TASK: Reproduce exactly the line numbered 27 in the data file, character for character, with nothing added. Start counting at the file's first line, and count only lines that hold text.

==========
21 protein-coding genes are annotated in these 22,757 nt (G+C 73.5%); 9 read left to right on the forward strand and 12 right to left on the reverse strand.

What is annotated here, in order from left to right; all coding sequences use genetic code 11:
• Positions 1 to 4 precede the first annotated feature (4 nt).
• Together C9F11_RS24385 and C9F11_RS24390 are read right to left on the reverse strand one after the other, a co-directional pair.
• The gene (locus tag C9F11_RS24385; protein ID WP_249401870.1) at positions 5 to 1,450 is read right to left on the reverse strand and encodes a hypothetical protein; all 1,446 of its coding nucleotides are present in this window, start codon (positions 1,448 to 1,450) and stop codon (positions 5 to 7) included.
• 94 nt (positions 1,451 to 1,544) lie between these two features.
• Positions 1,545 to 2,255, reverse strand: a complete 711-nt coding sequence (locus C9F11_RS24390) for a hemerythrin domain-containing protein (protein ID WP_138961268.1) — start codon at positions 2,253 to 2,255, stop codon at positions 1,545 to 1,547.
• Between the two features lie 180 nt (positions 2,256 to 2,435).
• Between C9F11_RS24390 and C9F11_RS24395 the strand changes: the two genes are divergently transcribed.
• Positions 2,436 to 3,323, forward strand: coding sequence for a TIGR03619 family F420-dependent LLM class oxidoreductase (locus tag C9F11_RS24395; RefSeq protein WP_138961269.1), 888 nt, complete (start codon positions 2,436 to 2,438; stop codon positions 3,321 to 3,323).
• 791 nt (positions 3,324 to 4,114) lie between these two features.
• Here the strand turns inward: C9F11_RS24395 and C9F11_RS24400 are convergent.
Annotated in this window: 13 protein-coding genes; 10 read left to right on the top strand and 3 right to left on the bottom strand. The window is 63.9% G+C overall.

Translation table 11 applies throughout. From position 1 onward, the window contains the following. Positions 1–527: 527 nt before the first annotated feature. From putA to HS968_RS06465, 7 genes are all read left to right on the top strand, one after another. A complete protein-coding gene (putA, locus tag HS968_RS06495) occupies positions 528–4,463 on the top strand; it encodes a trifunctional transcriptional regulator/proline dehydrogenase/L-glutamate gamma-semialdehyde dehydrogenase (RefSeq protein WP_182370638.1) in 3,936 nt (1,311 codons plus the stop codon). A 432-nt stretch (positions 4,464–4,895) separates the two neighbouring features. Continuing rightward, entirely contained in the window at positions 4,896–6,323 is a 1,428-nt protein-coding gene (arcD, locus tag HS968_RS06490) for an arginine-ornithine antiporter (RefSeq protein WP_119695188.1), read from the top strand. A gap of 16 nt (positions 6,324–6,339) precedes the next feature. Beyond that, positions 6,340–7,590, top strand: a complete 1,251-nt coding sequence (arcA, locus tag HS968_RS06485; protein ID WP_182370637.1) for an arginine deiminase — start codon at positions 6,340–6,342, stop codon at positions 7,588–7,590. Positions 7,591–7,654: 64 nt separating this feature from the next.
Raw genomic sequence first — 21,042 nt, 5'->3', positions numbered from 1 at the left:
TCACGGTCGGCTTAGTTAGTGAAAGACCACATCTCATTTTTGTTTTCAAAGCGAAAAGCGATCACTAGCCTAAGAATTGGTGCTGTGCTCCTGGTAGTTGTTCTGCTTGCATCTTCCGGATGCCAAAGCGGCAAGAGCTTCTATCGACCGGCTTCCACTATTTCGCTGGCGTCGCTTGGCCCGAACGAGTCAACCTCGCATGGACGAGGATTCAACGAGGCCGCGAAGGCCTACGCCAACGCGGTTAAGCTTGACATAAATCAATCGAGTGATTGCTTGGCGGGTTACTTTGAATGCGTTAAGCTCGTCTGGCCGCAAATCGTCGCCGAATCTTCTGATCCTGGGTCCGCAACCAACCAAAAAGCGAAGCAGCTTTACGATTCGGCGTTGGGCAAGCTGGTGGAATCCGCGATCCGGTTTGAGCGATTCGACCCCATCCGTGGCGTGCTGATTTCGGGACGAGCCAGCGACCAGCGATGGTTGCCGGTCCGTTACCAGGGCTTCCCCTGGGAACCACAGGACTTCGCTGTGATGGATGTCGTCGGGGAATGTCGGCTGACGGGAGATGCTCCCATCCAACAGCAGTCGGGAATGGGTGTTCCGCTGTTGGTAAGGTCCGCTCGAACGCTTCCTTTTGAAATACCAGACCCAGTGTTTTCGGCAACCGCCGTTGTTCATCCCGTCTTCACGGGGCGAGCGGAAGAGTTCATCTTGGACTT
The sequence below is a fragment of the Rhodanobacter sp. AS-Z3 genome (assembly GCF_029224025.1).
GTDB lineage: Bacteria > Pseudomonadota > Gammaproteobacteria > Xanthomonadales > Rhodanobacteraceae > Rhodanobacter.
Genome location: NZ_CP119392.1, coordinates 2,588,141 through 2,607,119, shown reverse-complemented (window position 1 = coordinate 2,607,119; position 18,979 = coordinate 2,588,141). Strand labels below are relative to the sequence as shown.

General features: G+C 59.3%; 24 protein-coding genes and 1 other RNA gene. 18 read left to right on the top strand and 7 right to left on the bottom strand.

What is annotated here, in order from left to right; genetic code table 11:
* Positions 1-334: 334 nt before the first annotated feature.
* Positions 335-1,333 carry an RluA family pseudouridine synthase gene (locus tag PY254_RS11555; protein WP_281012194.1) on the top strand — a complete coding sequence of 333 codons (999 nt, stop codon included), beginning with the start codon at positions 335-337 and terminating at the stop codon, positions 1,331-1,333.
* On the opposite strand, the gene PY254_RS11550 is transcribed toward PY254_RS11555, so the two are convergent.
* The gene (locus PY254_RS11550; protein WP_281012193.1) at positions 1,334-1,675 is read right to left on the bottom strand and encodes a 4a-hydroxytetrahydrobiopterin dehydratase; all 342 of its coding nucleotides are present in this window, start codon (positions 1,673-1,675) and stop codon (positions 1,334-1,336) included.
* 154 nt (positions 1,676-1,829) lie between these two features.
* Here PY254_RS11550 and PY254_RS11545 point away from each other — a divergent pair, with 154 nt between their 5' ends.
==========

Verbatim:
* Here PY254_RS11550 and PY254_RS11545 point away from each other — a divergent pair, with 154 nt between their 5' ends.